You will be told to take a low dose of clonidine (0.1mg) by mouth on the morning and evening of the day before your ketamine treatment. Clonidine is approved by the FDA for treatment of high blood pressure, Attention Deficit Disorder, neuropathic pain, seizure disorder, mood disorder and migraine headache. However, clonidine has also been shown to reduce the chance of developing hallucinations or other uncomfortable feelings when a person is given ketamine and you will be given clonidine for this purpose. You will also be given clonidine 0.1mg on the morning of your ketamine treatment and on the evening following your ketamine treatment. Depending on your medical history and your required medications, clonidine might not be given.
It will be important that you not drink any liquids or eat any food before receiving your treatments. Specific information regarding restrictions on fluids and food will be given in advance of your treatments. Your treating psychiatrist will give you instructions on what to do about any morning medications you normally take. You will receive instructions about your arrival time and must bring a responsible adult with you for transportation back home after the treatment. You will not be able to drive yourself since you might experience some drowsiness and dizziness for a few hours after each treatment. Once you are checked in by a staff member, you will meet with the psychiatrist who will discuss your current symptoms and administer the PHQ-9, MADRS, CGI and CSSRS. You will then meet with the anesthesiologist prior to treatment. An intravenous (IV) line will be started for administering ketamine. During ketamine treatment for depression, you will be given intravenous (IV) ketamine once-a-week for 6 weeks (this is called the acute treatment period). Your treating psychiatrist might also recommend periodic additional ketamine treatments, called maintenance treatments, at various intervals (for example, once every two to four weeks).
The decision about maintenance treatments will depend on several things, including your response to ketamine during the acute treatment period, your past history of antidepressant medication response, or symptoms that suggest you are high risk for depressive symptoms worsening, During each treatment, a sub-anesthetic dose of ketamine will be given slowly over a 40 minute period by an anesthesiologist trained and experienced in the administration of ketamine. The amount of ketamine given will depend on your weight. The amount given is calculated by multiplying your weight in kilograms (Kg) time 0.5milligrams (mg) per kilogram. For example, a 155 lb (70.5 Kg) will be given a total of 35.25 mg. The dose of ketamine given for treating depression is much lower than that required when it is used as an anesthetic, where 3-7 mg/Kg might be required instead of the 0.5mg/Kg that you will receive. The psychiatrist and/or anesthesiologist might decide that changes in the ketamine dose, duration of infusions and frequency of treatments are indicated during the course of treatments. During the treatment, your heart rate, breathing, blood pressure, oxygen content in your bloodstream, and electrocardiogram (ECG) are monitored, and you are observed for any evidence of confusion, agitation, or hallucinations.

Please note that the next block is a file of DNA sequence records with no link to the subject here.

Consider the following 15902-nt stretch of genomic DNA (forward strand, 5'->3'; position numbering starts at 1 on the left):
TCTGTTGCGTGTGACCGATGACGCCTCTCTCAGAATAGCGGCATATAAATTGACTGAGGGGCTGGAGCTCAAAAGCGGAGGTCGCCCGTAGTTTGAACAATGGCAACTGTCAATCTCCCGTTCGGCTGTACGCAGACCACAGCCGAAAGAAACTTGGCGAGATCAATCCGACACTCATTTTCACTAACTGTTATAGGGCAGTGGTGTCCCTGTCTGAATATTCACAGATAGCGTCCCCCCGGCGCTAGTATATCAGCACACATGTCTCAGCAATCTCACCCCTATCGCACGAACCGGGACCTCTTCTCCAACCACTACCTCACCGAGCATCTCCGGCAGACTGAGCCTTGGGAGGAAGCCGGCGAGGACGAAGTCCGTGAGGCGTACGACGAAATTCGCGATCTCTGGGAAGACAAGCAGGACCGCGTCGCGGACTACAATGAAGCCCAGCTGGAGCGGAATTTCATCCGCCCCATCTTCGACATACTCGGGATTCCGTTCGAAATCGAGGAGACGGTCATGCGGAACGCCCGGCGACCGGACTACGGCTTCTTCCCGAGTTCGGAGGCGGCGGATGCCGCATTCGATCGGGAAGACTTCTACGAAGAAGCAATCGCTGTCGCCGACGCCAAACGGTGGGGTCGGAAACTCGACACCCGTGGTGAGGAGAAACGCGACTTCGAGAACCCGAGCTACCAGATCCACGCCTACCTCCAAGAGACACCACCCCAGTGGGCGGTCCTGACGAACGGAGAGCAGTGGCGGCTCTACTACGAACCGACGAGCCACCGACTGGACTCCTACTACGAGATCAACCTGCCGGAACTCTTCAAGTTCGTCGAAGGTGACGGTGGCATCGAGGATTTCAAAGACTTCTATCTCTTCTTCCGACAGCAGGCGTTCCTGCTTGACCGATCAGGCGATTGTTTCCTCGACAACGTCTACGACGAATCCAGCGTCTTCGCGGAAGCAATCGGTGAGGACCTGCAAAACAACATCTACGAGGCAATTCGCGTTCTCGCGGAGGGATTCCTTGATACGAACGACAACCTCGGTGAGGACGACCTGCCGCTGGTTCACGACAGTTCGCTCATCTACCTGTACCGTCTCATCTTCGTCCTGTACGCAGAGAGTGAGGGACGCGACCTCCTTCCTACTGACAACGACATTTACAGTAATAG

After the completion of the ketamine infusion, you will be monitored by staff during a recovery period that will usually last 20-30 mins., but could last as long as 90 mins. Ketamine is known to cause side-effects such as confusion and hallucinations. While these are temporary, they can be quite uncomfortable. Medication might be required to control more severe symptoms. These medications will be chosen by the psychiatrist and/or anesthesiologist and, depending on the nature of the symptoms might include antipsychotics (e.g., Haldol, Zyprexa or Geodon), benzodiazepines (e.g., Versed or Ativan), or clonidine (which is used as a medication to control high blood pressure, but may also control side-effects such as hallucinations). If serious or life-threatening medical events occur, then you will be transported to the nearest hospital emergency department.
At the end of the recovery period you will be asked questions by the psychiatrist and the PHQ-9, MADRS, CGI and CSSRS tests will be given. You (and the person transporting you home and staying with until the morning following each treatment) will be given a 24-hr phone number and instructions regarding contacting the treating psychiatrist or, if he is not available, the on-call PAKC psychiatrist, with any concerns. You will be advised to not drive a vehicle for at least 24 hrs or until any lightheadedness clears up.
You will be contacted by phone by the treating psychiatrist 2-4 days after treatment to check on your status. You will receive a reminder phone call on the last office day before your next treatment.